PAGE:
To complete Objective 5, create two types of shared volumes. The first volume type is used to store data that can be accessed by all group users, and the other type is used to store data that can be accessed only by users within a group. For more information about the shared volumes, see Allocate resources. In this example, four volumes are created: dev1-public, dev2-public, department1-public-dev1, and department1-public-dev2. department1-public-dev2 and department1-public-dev2 are mounted to the same directory of the NAS file system. This indicates that the volume data can be accessed by users in dev1 and dev2. dev1-public and dev2-public are mounted to different directories of the NAS file system. This indicates that data on dev1-public can be accessed only by user bob in dev1, and data on dev2-public can be accessed only by user tom in dev2. You can perform the following operations:

  1. Create a NAS file system.
    Log on to the NAS File System console, create a NAS file system, and add a mount target. For more information, see Configure a shared NAS volume for training jobs.
  2. Create persistent volumes (PVs) and persistent volume claims (PVCs) for the ACK cluster.
    1. Create PVs.
      Create four PVs. For more information about how to create a PV, see . The data of department1 on department1-public-dev1 and department1-public-dev2 can be accessed by users in dev1 and dev2. Data on dev1-public can be accessed only by user bob in dev1, and data on dev2-public can be accessed only by user tom in dev2. Configure the PV parameters based on the following figure.PV
      Note Select the mount target that you add in Step 1.
    2. Create PVCs.
      Create PVCs for the newly created PVs. For more information about how to create a PVC, see Create a PVC.
      After PVCs are created, you can find that department1-public-dev1 and dev1-public exist in dev1, and department1-public-dev2 and dev2-public exist in dev2.
  3. Query the volumes.
    Log on to the client as user root, and run the following commands to query the volumes in dev1 and dev2:
    # Query the volumes in dev1.
    arena data list -n dev1
    
    # Query the volumes in dev2.
    arena data list -n dev2
    check
    In this case, all objectives are completed. The following example describes how to log on to the client where Arena is installed as users bob and tom.

Step 6: Use bob and tom to run Arena commands

User bob

  1. Run the following commands to log on to the client and query available shared volumes:
    # Log on to the client as user bob.
    ssh bob@39.98.xxx.xx
    
    # Run the following command to query shared volumes that are available for user bob.
    arena data list
    result
  2. Run the following commands to submit a training job that requires one GPU:
    arena submit tf \
            --name=tf-git-bob-01 \
            --gpus=1 \
            --image=tensorflow/tensorflow:1.5.0-devel-gpu \
            --sync-mode=git \
            --sync-source=https://code.aliyun.com/xiaozhou/tensorflow-sample-code.git \
            "python code/tensorflow-sample-code/tfjob/docker/mnist/main.py --max_steps 10000 --data_dir=code/tensorflow-sample-code/data"
  3. Run the following command to list all the jobs submitted by user bob:
    arena list
    bob
  4. Run the following commands to submit another training job that requires one GPU:
    arena submit tf \
            --name=tf-git-bob-02 \
            --gpus=1 \
            --image=tensorflow/tensorflow:1.5.0-devel-gpu \
            --sync-mode=git \
            --sync-source=https://code.aliyun.com/xiaozhou/tensorflow-sample-code.git \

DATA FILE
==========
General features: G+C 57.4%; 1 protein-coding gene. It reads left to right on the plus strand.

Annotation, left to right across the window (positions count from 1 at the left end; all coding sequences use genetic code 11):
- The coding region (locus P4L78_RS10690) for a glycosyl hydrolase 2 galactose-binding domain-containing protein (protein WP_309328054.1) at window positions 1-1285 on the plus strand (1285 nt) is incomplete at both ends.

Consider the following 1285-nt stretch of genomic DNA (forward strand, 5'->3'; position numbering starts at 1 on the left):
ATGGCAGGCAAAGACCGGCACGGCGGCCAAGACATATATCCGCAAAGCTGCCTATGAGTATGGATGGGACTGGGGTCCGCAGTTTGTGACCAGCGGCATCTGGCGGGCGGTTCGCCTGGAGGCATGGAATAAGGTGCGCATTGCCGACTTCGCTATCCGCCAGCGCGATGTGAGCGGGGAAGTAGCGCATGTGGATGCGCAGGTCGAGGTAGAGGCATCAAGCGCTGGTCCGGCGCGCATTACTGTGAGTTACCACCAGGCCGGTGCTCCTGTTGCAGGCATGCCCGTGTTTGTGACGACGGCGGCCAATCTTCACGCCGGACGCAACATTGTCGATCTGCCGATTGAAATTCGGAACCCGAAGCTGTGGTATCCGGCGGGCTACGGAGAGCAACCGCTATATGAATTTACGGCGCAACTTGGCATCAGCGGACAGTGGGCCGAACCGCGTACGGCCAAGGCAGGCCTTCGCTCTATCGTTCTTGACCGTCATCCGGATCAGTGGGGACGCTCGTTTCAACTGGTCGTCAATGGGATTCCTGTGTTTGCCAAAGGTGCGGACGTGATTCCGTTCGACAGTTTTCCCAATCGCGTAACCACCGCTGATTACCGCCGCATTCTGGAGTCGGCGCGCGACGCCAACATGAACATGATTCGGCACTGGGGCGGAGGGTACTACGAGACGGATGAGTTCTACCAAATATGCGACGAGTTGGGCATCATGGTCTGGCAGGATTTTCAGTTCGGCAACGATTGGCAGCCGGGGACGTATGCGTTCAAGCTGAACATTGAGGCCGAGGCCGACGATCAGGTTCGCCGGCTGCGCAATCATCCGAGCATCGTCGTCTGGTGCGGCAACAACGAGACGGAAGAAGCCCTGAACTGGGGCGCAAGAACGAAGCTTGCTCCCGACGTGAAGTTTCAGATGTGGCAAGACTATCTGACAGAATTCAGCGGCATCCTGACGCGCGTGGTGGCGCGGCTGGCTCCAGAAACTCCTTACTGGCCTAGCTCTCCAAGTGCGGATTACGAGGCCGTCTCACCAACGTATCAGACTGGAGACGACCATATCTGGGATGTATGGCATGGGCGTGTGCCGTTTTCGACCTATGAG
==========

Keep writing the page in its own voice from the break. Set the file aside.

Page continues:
"python code/tensorflow-sample-code/tfjob/docker/mnist/main.py --max_steps 10000 --data_dir=code/tensorflow-sample-code/data"

    In the preceding configuration, you allocate one GPU to dev1. However, this GPU is used by the first job. Therefore, ACK expects to reject the second job, regardless of whether the cluster resources are sufficient.

    resultreason

    The preceding figure shows that despite sufficient resources, the second job submitted by user bob is suspended.

User tom

  1. Run the following commands to log on to the client and query available shared volumes:
    # Log on to the client as user tom.
    ssh tom@39.98.xxx.xx
    
    # Run the following command to query shared volumes that are available for user tom.
    arena data list
    tom job
  2. Run the following command to list all the jobs submitted by user tom:
    arena list
    User tom cannot view the jobs submitted by user bob.list
  3. Run the following commands to submit a training job that requires one GPU:
     arena submit tf \
             --name=tf-git-tom-01 \
             --gpus=1 \
             --chief-cpu=2 \
             --chief-memory=10Gi \
             --image=tensorflow/tensorflow:1.5.0-devel-gpu \
             --sync-mode=git \
             --sync-source=https://code.aliyun.com/xiaozhou/tensorflow-sample-code.git \
             "python code/tensorflow-sample-code/tfjob/docker/mnist/main.py --max_steps 10000 --data_dir=code/tensorflow-sample-code/data"
    Note In the preceding configuration, you allocate the GPU, CPU, and memory resources to dev2. Therefore, user tom must specify request resources for the job to be submitted.
  4. Run the following commands to submit another training job that requires one GPU:
     arena submit tf \
             --name=tf-git-tom-02 \
             --gpus=1 \
             --chief-cpu=2 \
             --chief-memory=10Gi \
             --image=tensorflow/tensorflow:1.5.0-devel-gpu \
             --sync-mode=git \
             --sync-source=https://code.aliyun.com/xiaozhou/tensorflow-sample-code.git \
             "python code/tensorflow-sample-code/tfjob/docker/mnist/main.py --max_steps 10000 --data_dir=code/tensorflow-sample-code/data"
  5. Run the following command to list all the jobs submitted by user tom:
    arena list
    result

Results

You can perform the following operations: Log on to the client as user bob or tom, run Arena commands in an independent environment, use Arena to query and use storage and computing resources of a group, and manage jobs as user bob or tom.

Appendix

Run the following command to download tools.tar.gz:
wget https://lumo-package.oss-cn-beijing.aliyuncs.com/tools.tar.gz